Wednesday, July 25th, 2007...12:45 pm
Acid Loving Plants
TheGardenLady received this question from Tamara -
I am looking for a list of plants that love acid soil and are edible – blueberries are one that springs to mind. Are there others? I need a range of shrubs and smaller plants to go as a border. I’m replacing a camellia that is way too big for the space it’s in, and a couple of other plants in the same area that do well but were neglected by the people who lived here before us.
You have requested plants for your garden that needs acid loving plants. The three most popular acid loving shrubs that comes to mind are rhododendrons, azaleas and hollies. There are dwarf hybrid and species rhododendrons and azaleas and also dwarf hollies if you have a small garden. You can even plant rosa rugosa in acid soil. A short list of some acid loving plants are kalmia-mountain laurel, conifers, ferns, hydrangea, magnolias. Not knowing how acid your soil is, included is a list of ph tolerant trees. I do not know where you live, but most of the soil in NJ is slightly acidic and Rutgers has an excellent fact sheet about plants needing acidic soil.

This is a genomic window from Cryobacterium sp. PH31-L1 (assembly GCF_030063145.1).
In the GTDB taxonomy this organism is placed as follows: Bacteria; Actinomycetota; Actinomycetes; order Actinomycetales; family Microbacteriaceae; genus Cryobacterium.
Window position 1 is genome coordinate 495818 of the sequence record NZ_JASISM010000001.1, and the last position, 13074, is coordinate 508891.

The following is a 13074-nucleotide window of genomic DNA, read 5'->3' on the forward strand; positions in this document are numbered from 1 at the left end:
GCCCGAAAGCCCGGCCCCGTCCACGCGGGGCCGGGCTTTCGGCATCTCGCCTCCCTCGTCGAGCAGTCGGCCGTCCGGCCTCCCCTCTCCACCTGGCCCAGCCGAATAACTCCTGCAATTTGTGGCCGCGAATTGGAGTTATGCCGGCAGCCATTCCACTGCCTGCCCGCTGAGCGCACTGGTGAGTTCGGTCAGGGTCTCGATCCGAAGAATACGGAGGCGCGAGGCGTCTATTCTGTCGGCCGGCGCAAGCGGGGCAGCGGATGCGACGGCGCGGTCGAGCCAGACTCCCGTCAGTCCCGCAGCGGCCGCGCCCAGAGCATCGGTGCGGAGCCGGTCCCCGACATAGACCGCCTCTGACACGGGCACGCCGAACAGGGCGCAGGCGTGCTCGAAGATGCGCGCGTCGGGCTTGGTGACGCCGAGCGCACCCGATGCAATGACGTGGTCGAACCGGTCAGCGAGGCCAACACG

You seem more interested in edible plants. The three acid loving edible plants that spring to mind besides blueberries and cranberries are raspberries, strawberries and potatoes. Many vegetables enjoy slightly acidic soil. A list with the ph requirements of plants is this.
One of the comments in your email is that you are replacing a camellia. Most gardeners would love to have a camellia plant in their garden; they would be very proud of being an owner of one. If you have a healthy large one, there are some gardeners who might even want to take this specimen from you. If you live near NJ, Grounds for Sculpture should be contacted to see if they could take it.
Hedgleigh Gardens in Swarthmore, PA, one of the most beautiful private gardens in the country, is proud of their camellias. Charles Cresson, the owner of this three generation garden, gives tours and lectures on raising camellias. He is a hybridizer of camellias.
I hope I have changed your mind about replacing your camellia shrub. You say it is too large for your garden. Have you tried to prune your camellia? Instructions for pruning are here. Your other overgrown plants could also probably be pruned and/or divided and planted in another part of your garden or given away to some lucky person or group.
TheGardenLady would be interested in what you do with your garden. A photo and list of the plants you chose would be lovely. Also let the readers know what you have done with your healthy but overgrown plants.